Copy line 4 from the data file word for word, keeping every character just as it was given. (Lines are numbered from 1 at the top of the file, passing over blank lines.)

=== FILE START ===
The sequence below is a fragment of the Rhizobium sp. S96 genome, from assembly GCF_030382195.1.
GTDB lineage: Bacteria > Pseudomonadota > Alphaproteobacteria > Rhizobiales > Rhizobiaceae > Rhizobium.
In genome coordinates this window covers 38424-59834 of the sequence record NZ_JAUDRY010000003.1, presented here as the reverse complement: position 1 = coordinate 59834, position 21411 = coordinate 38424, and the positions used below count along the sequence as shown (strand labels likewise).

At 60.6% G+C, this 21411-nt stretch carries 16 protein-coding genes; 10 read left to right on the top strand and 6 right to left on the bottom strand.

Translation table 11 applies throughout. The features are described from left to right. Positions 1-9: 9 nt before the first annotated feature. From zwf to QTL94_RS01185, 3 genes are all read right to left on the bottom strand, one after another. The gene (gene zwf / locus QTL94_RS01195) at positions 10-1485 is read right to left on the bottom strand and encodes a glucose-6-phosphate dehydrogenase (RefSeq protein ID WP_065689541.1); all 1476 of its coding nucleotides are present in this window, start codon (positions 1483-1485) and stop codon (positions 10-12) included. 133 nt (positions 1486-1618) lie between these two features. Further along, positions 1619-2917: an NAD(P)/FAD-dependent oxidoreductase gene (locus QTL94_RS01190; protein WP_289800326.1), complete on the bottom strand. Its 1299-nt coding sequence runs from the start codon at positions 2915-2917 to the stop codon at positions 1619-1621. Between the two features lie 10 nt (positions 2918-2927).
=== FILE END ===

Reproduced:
At 60.6% G+C, this 21411-nt stretch carries 16 protein-coding genes; 10 read left to right on the top strand and 6 right to left on the bottom strand.